The USDA failed to obtain congressional approval before relocating two research agencies to Kansas City this summer, said an inspector general's report on Monday. "The budgetary provisions...requiring committee approval are unconstitutional," responded USDA's lawyers in rejecting the standard Capitol Hill requirement for agencies to notify Congress and receive permission to reprogram expenditures.
A new report from Purdue University, the National Sustainable Agriculture Coalition, and other groups says that public spending on agricultural research in the United States has plummeted, threatening innovation and public access to information. At the same time, it says, ag research is becoming increasingly privatized.
With the USDA on the cusp of moving two research agencies to Kansas City, a senior official said on Thursday that massive staff turnover — so far, 250 employees have declined to leave Washington — is par for the course for cross-country relocations. Michigan Sen. Debbie Stabenow offered a different take: “This is not a relocation. It’s a demolition.”
Newly hired USDA employees will begin work in Kansas City on Monday as part of Agriculture Secretary Sonny Perdue’s decision to move two research agencies out of Washington. The USDA said it would use “an aggressive hiring strategy” to replace the 250 staffers who declined the offer to move halfway across the United States.
The government has extended the deadline for bids from Kansas City real estate companies looking to house two USDA scientific agencies, while the current landlord for one of those agencies contests the relocation, reported Politico.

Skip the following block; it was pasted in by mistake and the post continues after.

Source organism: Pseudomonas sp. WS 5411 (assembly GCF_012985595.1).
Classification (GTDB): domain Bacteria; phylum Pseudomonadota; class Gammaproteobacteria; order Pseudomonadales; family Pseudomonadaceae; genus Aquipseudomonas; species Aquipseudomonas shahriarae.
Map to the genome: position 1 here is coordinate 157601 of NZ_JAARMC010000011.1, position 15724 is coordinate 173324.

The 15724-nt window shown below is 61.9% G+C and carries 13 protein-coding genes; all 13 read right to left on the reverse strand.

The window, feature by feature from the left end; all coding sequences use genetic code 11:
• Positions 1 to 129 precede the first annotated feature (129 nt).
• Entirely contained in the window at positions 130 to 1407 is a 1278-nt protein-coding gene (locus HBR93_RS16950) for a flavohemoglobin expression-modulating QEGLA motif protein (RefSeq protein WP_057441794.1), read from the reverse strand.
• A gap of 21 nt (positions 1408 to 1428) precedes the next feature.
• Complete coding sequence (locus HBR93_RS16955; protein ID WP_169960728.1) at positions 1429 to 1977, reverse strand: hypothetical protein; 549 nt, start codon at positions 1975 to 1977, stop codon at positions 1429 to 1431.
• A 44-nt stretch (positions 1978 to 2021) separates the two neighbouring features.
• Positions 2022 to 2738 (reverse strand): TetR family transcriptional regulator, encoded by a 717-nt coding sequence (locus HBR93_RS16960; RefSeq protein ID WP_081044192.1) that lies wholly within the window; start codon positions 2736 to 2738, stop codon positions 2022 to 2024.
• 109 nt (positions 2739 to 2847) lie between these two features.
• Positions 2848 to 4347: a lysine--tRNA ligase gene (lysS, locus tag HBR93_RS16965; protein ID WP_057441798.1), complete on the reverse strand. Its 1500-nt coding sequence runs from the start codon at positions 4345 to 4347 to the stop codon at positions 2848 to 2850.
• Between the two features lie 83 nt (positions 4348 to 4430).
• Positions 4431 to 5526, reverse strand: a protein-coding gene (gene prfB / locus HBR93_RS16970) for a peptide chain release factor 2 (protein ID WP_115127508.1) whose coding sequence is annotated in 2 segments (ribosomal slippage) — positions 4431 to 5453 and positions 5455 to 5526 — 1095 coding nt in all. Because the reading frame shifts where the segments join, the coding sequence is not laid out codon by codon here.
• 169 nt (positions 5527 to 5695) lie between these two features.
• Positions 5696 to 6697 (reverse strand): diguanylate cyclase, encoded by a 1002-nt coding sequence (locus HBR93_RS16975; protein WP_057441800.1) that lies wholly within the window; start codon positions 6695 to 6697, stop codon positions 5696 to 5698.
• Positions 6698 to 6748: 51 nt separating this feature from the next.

The U.S. House opened debate on a mammoth federal spending bill, including money for the USDA, on Tuesday under the threat of a presidential veto of the $322 billion bill. The White House said it opposed half a dozen USDA provisions in the bill, including language that would preclude relocating two research agencies to Kansas City and implementing a new inspection system for hog-slaughter plants.
The USDA failed to follow federal guidelines when it determined it would save money by moving two research agencies to Kansas City, said a review by the Agricultural & Applied Economics Association on Wednesday.
In a highly anticipated announcement, Agriculture Secretary Sonny Perdue said Thursday that the Kansas City region would be the new home of the agency’s National Institute of Food and Agriculture and Economic Research Service.
Ten months after he announced the initiative, Agriculture Secretary Sonny Perdue will meet with USDA employees privately Thursday and then announce to the public the new homes for two research agencies now sited in Washington.
If a House Appropriations subcommittee has its way, Agriculture Secretary Sonny Perdue would be barred from moving two USDA research agencies out of Washington.